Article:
So, in essence, Mr. Beck called me a loser. So, insulted as I am, I'll go ahead and do exactly what Mr. Beck is accusing me of doing: burn him to a CRISP. Beck is yet another carbon cut-out of a loudmouthed, ignorant luddite. He's jumped onto the pretty little GTA IV bandwagon that's been just a' rollin' down through the mainstream media highway of late, he's strapped a few of his own (mentally retarded) pack-mules to it, and now he's beating them both silly. While bellowing loudly. I mean, is he seriously squawking the long-debunked tale that videogames are used to desensitize soldiers to violence? Sorry, Glen; it's not true. Beck isn't qualified in ANY WAY to speak about the effects of media violence. But does that really come as a surprise to anyone? Oh, and how about the aforementioned comment? So, what you're saying, Glenn, is that we who happen to disagree with you are "losers"? There's nothing stuck-up or generalizing about THAT statement, now is there?
Check out the video here.
Yahoo Rejects 33 USD Per Share Offer
After weeks of pursuit and several different offers, Microsoft has formally ended its bid to acquire Yahoo. Microsoft announced its intentions in February, with an offer of 31 USD per share. Although this represented a sixty-two percent premium over Yahoo's January 31 stock closing price, Yahoo rejected the offer, claiming that it undervalued them. The last offer Microsoft made was 33 USD per share, which translates to the astronomical sum of $47.5 billion. However, Yahoo co-founder Jerry Yang insisted that his company was worth 38 USD per share. In a letter to Yang, Microsoft CEO Steve Balmer said: "we believe the economics demanded by Yahoo! do not make sense for us, and it is in the best interests of Microsoft stockholders, employees and other stakeholders to withdraw our proposal."
It's clear as day that Yahoo, for some unknown reason, did not wish to be purchased by Microsoft. Not only did they make the ridiculous claim that Microsoft's offer undervalued them, but they actively sought out interest from other potential buyers in order to stave them off. Why Yahoo was so adamantly against selling themselves to Microsoft is unclear, but Microsoft's motivation to purchase Yahoo is clear indeed: for the sake of acquiring a competent online presence, and one that's already firmly established, at that. It's something that Microsoft really doesn't have, and you can bet that this galls them to no end. Amusingly enough, the most prolific online presence they have is their Xbox Live service, which, as we all know, is very successful indeed. But in truth, that's an entirely different sect of the online world.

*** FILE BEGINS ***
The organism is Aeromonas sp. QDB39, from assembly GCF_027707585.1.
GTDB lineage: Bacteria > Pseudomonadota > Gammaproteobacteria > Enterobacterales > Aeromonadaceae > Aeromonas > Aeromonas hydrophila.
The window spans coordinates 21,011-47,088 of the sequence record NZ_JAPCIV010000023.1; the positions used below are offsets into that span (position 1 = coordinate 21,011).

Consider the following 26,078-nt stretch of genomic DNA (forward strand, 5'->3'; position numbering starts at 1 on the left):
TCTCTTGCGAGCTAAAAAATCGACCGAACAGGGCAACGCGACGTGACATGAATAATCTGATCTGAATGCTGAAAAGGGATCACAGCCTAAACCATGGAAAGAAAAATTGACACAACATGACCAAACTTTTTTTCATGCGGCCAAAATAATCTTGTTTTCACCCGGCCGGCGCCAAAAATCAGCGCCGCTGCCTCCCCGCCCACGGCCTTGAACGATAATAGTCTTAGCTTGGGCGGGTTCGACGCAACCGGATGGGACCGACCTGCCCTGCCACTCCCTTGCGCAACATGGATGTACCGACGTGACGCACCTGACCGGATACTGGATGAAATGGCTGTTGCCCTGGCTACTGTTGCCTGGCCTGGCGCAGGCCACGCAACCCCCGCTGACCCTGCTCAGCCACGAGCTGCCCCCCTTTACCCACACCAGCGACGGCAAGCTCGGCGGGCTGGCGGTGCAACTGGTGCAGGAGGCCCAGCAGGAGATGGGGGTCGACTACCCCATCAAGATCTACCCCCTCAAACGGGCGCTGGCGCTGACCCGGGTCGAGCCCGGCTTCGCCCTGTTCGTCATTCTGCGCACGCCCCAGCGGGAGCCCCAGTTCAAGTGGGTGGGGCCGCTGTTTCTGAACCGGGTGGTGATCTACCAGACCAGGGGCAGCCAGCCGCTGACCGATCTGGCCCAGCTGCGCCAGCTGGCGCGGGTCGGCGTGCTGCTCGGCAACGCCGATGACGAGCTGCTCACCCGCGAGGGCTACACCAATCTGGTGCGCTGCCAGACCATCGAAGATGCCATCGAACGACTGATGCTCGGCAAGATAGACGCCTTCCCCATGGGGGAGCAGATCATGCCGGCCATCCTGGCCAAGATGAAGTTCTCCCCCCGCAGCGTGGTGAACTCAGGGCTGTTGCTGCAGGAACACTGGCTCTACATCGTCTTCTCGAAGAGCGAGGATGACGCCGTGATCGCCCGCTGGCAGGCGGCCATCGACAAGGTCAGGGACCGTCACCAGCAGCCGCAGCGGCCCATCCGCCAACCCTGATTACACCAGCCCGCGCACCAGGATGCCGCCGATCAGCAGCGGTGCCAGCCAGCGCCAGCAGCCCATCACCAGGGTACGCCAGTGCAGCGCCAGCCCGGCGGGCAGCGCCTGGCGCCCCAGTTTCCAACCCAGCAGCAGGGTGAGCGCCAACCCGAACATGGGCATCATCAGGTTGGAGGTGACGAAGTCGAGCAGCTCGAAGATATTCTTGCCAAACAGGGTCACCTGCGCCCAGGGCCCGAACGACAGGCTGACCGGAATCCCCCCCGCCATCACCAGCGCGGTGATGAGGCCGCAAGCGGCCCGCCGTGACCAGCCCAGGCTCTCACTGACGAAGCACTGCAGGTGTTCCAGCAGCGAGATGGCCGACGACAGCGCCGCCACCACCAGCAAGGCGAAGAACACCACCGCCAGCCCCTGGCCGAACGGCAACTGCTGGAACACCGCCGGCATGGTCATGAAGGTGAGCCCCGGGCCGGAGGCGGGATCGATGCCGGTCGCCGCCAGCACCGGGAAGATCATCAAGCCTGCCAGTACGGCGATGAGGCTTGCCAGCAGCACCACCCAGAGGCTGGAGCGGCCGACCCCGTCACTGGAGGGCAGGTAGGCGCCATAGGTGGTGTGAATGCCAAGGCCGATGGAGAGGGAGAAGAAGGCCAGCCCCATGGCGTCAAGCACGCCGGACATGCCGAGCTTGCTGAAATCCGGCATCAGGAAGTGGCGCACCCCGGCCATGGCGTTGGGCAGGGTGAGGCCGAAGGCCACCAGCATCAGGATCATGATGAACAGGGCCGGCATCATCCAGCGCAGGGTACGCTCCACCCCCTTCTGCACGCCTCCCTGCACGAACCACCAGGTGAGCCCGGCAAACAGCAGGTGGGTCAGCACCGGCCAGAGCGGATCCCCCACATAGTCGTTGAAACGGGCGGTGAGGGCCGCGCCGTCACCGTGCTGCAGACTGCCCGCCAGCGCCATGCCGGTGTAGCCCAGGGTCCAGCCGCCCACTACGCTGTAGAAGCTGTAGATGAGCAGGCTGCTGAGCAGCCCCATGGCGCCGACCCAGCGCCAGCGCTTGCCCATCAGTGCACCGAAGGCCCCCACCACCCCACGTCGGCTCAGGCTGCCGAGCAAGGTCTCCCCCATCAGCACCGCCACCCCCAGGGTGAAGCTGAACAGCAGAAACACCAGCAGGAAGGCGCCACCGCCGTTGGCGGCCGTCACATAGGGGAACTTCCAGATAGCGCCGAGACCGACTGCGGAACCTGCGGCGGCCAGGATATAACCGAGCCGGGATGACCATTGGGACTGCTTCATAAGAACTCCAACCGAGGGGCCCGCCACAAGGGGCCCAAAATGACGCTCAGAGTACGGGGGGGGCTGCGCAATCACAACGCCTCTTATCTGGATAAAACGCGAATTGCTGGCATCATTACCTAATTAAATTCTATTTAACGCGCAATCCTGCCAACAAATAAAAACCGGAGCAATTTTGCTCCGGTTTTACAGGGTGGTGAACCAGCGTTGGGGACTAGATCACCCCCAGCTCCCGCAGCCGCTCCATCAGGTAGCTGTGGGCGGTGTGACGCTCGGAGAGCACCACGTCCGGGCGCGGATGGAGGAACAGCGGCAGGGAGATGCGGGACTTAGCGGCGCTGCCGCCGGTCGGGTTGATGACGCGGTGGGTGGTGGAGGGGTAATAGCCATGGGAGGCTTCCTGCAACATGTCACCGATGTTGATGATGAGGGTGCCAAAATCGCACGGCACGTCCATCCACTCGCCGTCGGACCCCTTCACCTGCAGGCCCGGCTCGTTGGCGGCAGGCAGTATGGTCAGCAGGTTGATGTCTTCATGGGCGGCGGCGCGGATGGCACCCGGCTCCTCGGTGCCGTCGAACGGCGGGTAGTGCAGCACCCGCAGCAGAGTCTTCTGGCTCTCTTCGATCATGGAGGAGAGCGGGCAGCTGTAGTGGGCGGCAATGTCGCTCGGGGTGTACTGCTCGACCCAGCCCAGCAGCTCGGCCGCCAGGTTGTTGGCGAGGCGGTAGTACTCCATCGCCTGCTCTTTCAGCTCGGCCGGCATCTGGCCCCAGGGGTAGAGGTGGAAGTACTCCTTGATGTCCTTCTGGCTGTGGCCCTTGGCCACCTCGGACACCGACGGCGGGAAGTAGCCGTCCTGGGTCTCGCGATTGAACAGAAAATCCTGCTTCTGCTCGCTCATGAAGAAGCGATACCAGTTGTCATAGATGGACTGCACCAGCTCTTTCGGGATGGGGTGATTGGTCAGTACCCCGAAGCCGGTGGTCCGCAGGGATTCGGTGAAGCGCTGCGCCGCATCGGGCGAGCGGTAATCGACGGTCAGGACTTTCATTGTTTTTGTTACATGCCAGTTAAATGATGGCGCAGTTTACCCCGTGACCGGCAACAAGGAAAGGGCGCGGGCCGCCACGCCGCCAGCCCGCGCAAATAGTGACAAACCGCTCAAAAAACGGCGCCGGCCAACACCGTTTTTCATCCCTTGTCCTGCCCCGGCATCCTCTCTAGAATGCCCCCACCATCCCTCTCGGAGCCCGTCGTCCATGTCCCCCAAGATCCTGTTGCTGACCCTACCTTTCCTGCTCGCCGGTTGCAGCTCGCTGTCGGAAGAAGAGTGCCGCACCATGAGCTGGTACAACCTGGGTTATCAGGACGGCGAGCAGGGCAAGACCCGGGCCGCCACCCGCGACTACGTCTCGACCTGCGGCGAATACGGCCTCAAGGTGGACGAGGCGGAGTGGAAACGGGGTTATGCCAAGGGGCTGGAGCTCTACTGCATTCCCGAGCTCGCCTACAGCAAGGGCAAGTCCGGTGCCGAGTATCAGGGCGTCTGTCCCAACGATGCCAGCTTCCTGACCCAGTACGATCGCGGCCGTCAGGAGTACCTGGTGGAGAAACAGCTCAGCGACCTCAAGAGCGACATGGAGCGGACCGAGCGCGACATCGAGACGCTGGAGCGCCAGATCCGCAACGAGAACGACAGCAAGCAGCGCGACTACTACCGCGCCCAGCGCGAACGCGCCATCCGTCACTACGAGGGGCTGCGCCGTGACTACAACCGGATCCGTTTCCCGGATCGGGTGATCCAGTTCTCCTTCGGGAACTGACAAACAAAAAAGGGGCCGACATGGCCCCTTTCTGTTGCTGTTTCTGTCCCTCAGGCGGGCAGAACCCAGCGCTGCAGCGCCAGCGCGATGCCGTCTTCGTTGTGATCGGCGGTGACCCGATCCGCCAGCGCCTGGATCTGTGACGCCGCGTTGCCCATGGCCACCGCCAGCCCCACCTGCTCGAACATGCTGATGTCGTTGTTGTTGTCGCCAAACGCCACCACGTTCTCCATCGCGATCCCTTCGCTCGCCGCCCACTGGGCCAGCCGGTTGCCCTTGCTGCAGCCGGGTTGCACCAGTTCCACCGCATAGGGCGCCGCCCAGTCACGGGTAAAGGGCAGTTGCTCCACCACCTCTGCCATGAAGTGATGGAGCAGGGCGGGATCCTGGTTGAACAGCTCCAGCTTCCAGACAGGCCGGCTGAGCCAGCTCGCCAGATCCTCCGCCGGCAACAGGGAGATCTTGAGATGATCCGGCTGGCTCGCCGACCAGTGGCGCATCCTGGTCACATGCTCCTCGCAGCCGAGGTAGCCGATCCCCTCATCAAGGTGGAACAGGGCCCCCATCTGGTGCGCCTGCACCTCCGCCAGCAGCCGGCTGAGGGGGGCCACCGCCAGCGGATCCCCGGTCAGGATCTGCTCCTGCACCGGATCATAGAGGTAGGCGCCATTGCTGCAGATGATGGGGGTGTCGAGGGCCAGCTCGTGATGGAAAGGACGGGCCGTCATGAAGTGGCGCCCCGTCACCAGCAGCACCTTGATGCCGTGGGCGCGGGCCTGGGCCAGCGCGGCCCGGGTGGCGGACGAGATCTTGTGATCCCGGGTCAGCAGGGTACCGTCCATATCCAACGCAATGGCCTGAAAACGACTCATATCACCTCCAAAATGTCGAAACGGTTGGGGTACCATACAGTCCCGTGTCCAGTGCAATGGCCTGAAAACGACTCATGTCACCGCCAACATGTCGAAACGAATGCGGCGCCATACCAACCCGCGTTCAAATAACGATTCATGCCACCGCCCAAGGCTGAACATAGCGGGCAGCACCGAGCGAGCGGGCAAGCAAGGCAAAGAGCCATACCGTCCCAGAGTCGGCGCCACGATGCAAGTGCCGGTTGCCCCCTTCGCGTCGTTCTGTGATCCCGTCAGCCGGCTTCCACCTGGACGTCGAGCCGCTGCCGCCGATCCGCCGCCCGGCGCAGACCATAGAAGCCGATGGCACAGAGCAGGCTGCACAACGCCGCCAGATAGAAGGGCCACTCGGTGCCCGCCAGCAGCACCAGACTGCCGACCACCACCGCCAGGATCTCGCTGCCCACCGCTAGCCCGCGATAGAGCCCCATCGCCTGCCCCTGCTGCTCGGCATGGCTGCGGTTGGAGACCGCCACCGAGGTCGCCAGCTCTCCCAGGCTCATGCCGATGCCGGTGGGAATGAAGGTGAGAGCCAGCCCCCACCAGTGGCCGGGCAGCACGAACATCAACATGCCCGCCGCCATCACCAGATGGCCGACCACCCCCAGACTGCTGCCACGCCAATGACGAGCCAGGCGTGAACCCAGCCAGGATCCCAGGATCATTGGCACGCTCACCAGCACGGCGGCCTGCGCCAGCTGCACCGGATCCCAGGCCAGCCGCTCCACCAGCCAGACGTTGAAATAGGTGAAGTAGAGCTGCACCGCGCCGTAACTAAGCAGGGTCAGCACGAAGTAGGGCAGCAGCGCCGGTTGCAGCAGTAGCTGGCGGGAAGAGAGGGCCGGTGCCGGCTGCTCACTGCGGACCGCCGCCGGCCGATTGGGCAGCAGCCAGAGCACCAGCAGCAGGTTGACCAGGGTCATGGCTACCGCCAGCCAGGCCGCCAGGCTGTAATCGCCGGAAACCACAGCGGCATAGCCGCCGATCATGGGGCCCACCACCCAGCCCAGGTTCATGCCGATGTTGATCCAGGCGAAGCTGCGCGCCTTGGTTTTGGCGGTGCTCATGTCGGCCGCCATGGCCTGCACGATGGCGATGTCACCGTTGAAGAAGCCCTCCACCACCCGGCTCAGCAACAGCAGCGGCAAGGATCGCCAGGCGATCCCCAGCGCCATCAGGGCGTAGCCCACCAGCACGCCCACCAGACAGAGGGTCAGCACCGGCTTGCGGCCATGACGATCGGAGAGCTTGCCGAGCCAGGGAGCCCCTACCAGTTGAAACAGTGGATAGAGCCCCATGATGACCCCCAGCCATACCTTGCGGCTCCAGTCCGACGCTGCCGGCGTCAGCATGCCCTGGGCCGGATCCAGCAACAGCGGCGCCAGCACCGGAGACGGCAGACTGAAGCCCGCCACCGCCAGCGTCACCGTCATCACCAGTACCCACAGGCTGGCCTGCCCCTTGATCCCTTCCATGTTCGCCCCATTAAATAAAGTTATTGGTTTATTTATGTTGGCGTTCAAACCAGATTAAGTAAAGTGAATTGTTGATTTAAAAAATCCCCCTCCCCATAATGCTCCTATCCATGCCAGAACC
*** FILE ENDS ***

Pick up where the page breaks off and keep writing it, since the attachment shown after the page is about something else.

Publisher Files Suit over Pulled GTA IV Ads
Change of pace
Despite all the accusations and lawsuits that have been thrown in their face over the years, Grand Theft Auto publisher Take-Two has never really learned to fight back effectively. At least, not in my eyes. They've more or less sat back and taken whatever's been thrown at them, without so much as throwing their hands in front of their faces to block the projectiles. With the recent release of Grand Theft Auto IV, the hits are coming hot and heavy. One example is the Chicago Transit Authorities' decision to yank the massive GTA IV ads off of their buses and facilities. The ads were removed about a week before the game's launch. Now, according to Reuters, Take-Two is striking back, with a lawsuit. They are suing the CTA for both a breach of contract and freedom of speech, and they are seeking at least $300,000 in damages. Fairly conservative actually, since the ruined ad campaign itself was worth $300,000, and was intended to run for six weeks.